SEARCH

SEARCH BY CITATION

Keywords:

  • Entodinium ;
  • fluorescence in situ hybridization;
  • methanogens;
  • rumen ecology;
  • symbiosis

Abstract

Aims

To develop and test a fluorescence in situ hybridization (FISH) based technique and to identify and quantify simultaneously those methanogenic populations colonizing Entodinium spp. in the rumen of cows fed different forages.

Methods and Results

New FISH probes targeting protozoal Entodinium spp. were designed and used together with FISH probes for methanogens in the cow rumen. The composition and relative abundance of methanogenic populations colonizing Entodinium simplex-, E. caudaum- and Entodinium furca-related populations were similar. Methanogens including Methanobrevibacter thaueri, Methanobrevibacter millerae and Methanobrevibacter smithii, and members of Methanomicrobium and Methanosphaera were generally the predominant colonizers of protozoa, regardless of the forage fed to cattle. Individual animals appeared to differ in which ruminal methanogenic populations colonized each of the individual Entodinium spp.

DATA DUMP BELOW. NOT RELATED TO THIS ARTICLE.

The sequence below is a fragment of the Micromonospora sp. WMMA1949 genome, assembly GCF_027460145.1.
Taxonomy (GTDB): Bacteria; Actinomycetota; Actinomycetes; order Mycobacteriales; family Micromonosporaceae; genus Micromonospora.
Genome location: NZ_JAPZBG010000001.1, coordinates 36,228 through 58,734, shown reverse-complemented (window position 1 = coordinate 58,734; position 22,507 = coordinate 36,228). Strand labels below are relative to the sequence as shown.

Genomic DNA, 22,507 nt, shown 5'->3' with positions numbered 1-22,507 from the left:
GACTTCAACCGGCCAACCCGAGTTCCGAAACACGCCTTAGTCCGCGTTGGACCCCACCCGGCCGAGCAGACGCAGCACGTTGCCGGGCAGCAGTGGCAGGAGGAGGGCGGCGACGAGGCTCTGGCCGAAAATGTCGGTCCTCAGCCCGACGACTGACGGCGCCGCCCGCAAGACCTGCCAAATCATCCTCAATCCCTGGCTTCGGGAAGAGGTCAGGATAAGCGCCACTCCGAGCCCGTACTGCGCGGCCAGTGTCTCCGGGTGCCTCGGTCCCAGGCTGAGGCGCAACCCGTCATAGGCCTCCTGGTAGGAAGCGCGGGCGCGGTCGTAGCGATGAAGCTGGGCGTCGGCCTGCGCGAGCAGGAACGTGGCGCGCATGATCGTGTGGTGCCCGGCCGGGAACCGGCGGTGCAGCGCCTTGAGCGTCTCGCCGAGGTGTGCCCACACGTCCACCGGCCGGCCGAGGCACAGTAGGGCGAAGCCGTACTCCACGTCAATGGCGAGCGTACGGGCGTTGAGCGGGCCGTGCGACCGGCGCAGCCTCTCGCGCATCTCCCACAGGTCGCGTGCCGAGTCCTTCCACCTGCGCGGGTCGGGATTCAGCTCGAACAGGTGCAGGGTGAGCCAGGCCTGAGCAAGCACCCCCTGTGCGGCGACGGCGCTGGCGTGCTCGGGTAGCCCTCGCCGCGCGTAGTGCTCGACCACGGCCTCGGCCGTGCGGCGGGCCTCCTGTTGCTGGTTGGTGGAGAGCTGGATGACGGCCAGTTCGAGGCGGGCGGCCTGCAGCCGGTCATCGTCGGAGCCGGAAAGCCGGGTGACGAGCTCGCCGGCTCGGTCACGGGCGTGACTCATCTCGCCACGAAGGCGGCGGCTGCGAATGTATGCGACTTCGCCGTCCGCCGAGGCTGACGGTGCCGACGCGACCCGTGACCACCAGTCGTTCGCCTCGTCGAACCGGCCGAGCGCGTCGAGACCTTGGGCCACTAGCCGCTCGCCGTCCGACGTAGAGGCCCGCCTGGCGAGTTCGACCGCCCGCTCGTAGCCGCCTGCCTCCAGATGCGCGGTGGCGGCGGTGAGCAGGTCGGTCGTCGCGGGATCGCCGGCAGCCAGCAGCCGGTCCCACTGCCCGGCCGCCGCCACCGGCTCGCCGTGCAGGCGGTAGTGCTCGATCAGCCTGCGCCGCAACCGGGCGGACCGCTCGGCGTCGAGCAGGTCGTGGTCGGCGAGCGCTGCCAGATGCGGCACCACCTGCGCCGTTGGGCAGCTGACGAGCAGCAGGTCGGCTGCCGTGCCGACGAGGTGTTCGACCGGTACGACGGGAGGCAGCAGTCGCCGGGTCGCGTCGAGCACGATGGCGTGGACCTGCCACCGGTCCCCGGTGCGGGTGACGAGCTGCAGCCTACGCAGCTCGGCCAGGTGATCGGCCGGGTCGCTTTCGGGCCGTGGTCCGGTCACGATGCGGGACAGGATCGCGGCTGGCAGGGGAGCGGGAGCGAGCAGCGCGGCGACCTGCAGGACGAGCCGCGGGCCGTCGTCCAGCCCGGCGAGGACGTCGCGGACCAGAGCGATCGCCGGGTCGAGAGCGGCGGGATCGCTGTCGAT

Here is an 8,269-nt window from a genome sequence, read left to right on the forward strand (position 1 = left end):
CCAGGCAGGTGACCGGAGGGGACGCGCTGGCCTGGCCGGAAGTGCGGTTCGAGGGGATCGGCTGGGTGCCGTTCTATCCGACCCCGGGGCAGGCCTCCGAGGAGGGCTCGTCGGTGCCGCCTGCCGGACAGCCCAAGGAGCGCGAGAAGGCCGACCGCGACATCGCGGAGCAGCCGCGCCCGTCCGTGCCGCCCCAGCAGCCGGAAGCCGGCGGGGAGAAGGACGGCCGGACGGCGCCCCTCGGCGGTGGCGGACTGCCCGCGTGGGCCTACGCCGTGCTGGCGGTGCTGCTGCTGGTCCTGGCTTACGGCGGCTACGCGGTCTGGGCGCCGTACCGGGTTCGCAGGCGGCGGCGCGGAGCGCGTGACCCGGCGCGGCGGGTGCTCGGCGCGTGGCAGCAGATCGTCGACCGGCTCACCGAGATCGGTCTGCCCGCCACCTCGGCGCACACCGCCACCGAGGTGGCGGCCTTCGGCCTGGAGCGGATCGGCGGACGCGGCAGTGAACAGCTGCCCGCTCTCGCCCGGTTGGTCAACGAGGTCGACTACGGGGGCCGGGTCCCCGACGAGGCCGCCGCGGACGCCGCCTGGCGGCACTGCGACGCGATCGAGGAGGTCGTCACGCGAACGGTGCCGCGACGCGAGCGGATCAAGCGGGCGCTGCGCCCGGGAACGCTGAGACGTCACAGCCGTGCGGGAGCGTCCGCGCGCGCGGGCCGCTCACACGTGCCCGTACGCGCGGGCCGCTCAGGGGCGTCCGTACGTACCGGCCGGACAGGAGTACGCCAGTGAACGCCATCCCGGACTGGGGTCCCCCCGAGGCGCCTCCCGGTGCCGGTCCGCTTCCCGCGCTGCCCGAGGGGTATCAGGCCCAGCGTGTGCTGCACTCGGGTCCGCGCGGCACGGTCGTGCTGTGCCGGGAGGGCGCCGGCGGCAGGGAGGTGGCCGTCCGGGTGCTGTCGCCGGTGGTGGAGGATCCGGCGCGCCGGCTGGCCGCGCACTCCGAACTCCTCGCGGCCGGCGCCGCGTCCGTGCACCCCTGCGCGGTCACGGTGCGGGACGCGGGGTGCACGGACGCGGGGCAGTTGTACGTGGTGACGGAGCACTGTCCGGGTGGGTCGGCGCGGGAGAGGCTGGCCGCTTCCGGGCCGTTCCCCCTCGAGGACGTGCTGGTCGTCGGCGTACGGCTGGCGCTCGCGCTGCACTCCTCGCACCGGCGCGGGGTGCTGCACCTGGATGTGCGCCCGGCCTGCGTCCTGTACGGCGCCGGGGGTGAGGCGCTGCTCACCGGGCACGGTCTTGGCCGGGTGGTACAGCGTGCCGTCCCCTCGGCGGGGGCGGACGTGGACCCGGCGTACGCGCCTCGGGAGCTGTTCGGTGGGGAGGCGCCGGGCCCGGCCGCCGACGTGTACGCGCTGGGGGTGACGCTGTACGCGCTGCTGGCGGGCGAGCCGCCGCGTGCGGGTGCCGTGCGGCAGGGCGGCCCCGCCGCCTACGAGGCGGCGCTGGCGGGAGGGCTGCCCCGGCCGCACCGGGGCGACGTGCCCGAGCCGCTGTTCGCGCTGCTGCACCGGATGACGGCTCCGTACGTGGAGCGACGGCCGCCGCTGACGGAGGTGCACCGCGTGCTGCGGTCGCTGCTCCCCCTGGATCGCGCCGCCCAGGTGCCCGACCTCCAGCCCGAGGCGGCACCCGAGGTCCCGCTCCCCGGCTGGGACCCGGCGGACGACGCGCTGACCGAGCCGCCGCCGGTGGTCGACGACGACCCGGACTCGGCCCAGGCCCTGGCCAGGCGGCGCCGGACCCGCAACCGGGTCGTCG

Conclusions

Simultaneous FISH probing is shown here to be a reliable and effective approach to investigate the dynamics of symbiotic relationships between ruminal protozoa and methanogens at a single cell level. Phylogenetically closely related Entodinium spp. were colonized by similar methanogenic populations regardless of the forage fed.

Significance and Impact of the Study

This is the first report of the methanogenic archaeal populations that specifically colonize Entodinium spp. as identified using simultaneous FISH probing.